Portland Trail Blazers: 2014 NBA Draft Status


The 2014 NBA Draft Lottery is set for Tuesday, May 20th and, for the first time since 2011, the Portland Trail Blazers will not be represented. This is bittersweet in a draft class so stacked. On one hand, the Trail Blazers are thriving enough to be excluded from the lottery, but on the other hand, they will not be receiving a top-tier rookie to mold in their image.

To make things better (and worse, again, depending on your perspective), Portland has to give up their first round pick to Charlotte anyway, so at least they aren’t losing out on a lottery pick by having one in the first place. Unfortunately, the Trail Blazers have no incoming picks right now whatsoever. This is due in large part to the moves General Manager Neil Olshey has made in his tenure.

Here is a list of Portland’s current draft pick debts along with explanations for why they are owed:

  • 2014 second round pick – This one is owed to the Denver Nuggets. In June of 2011, the Trail Blazers traded Jordan Hamilton, Andre Miller, and a 2014 second round pick to the Denver Nuggets, as well as Rudy Fernandez and the rights to Petteri Koponen to the Dallas Mavericks in exchange for Raymond Felton and the rights to Tanguy Ngombo.
  • 2015 & 2016 second round pick – These ones are owed to the Chicago Bulls. On the day of the 2013 NBA Draft, the Trail Blazers traded a 2015 second round pick and a 2016 second round pick to the Cleveland Cavaliers in exchange for Allen Crabbe. The Cavaliers owe both picks to the Bulls as part of the Andrew Bynum / Luol Deng trade.
  • 2017 second round pick – This one is owed to the Houston Rockets. In July of 2013, the Trail Blazers traded the draft rights to Kostas Papanikolau, the draft rights to Mirko Todorovic, a 2017 second round pick, and an ambiguous future pick to the Rockets in exchange for Thomas Robinson.
  • 2018 second round pick – This one is (kind of) owed to the Sacramento Kings. On the same day (July 10th) that the Trail Blazers acquired Thomas Robinson, they gave the Kings the right to swap 2018 second round picks, and traded Jeff Withey to the New Orleans Pelicans in exchange for Robin Lopez and Terrel Harris.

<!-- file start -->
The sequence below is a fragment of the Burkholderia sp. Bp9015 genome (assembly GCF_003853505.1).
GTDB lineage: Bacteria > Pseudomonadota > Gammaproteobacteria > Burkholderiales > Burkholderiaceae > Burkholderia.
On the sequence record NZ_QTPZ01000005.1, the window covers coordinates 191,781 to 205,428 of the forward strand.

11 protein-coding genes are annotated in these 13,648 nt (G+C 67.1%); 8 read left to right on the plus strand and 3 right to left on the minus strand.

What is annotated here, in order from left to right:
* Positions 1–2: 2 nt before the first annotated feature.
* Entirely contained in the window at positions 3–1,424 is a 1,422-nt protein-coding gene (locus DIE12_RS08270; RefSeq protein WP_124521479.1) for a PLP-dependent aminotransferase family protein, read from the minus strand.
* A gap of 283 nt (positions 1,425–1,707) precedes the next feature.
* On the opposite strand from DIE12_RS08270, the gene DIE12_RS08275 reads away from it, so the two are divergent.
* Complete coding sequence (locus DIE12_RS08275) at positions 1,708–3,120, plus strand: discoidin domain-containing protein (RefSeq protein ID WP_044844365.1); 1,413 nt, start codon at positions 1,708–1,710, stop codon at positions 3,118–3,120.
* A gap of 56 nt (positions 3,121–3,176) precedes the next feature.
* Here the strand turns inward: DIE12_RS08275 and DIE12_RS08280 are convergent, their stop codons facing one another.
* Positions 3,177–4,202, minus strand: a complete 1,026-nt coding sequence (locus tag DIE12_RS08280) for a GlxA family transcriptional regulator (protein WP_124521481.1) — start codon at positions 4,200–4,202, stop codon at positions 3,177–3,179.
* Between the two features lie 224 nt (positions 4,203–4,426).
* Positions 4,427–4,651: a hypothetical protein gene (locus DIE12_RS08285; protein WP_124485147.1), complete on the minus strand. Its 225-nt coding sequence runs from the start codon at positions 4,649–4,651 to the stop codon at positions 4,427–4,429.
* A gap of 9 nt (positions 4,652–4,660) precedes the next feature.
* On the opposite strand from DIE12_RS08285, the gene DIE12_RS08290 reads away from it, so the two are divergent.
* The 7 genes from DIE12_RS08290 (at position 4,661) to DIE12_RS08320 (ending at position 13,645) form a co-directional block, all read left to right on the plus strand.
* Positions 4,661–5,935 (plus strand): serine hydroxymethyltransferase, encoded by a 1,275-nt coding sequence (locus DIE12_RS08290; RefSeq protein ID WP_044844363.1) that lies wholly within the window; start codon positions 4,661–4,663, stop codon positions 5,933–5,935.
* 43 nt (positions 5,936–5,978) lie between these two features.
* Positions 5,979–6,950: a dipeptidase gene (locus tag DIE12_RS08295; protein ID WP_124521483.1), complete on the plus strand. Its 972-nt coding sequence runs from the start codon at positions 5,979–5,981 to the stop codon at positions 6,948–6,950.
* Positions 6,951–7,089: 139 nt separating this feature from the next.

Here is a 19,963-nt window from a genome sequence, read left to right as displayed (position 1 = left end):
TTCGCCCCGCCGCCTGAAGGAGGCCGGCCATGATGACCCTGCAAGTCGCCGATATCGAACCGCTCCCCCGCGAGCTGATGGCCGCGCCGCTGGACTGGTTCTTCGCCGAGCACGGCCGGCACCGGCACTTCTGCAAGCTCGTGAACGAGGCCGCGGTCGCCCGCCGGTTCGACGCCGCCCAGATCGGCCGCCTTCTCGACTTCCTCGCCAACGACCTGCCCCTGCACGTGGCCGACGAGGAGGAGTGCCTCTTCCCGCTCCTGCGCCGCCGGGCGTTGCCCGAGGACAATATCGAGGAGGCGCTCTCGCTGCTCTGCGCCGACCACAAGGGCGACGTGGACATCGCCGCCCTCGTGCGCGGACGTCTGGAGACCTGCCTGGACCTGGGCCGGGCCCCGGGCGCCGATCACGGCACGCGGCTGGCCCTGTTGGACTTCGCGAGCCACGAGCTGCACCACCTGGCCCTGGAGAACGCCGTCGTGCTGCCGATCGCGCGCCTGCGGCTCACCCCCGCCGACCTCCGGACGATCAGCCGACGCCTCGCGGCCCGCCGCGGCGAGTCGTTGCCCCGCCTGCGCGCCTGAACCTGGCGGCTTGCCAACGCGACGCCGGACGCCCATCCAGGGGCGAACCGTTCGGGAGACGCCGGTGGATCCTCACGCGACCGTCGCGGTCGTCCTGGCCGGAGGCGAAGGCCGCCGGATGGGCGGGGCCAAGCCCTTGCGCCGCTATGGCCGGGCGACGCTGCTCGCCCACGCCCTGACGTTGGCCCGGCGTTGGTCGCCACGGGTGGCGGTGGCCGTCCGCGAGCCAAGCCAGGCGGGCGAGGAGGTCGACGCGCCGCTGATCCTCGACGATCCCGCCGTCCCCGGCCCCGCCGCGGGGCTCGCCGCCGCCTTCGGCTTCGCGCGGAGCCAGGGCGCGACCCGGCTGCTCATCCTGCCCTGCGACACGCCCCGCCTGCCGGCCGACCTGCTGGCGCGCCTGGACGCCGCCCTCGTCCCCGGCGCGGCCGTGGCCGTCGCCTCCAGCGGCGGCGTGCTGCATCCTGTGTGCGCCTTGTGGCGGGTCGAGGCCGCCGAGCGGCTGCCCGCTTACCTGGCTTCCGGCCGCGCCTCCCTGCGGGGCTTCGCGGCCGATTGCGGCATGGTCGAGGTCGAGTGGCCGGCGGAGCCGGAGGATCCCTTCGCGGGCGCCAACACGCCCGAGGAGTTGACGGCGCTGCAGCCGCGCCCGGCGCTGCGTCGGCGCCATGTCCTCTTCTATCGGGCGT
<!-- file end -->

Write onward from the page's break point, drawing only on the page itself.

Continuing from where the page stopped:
Oct 2, 2012; Tualatin, OR, USA; Trail Blazers general manager Neil Olshey attends the first day of practice at the Trail Blazers training facility. Mandatory Credit: Steve Dykes-USA TODAY Sports

So the Trail Blazers have painted themselves into a corner for the foreseeable future regarding the NBA draft. They will have first-rounders come their way in years to come, but their low-stakes bargaining chips (which are not to be undervalued) have been mostly spent. If the Trail Blazers want any part of the 2014 NBA draft, they will have to trade their way in.

This is doable, but at a price. If I’m playing GM, as I often do in my fleeting spare time, I’m examining the bench for trade fodder—not because the second-rounders we could get in return would be better than current players, but because they could be used to draft international players for overseas storage. This would open up room to sign free agents and make a deeper playoff run, effectively circumventing the guaranteed contracts of players that are primarily taking up space at the moment.

But that is a story to be extrapolated another time. As it stands, the Trail Blazers have zero horses in a competitive race. It is kind of like being the New York Knicks, but, you know, making smart moves instead of mortgaging the future on Bargnani “bargains.” Pay close attention to how the Trail Blazers maneuver during the offseason. Even a little piece of this year’s draft could have monumental implications for the team moving forward.

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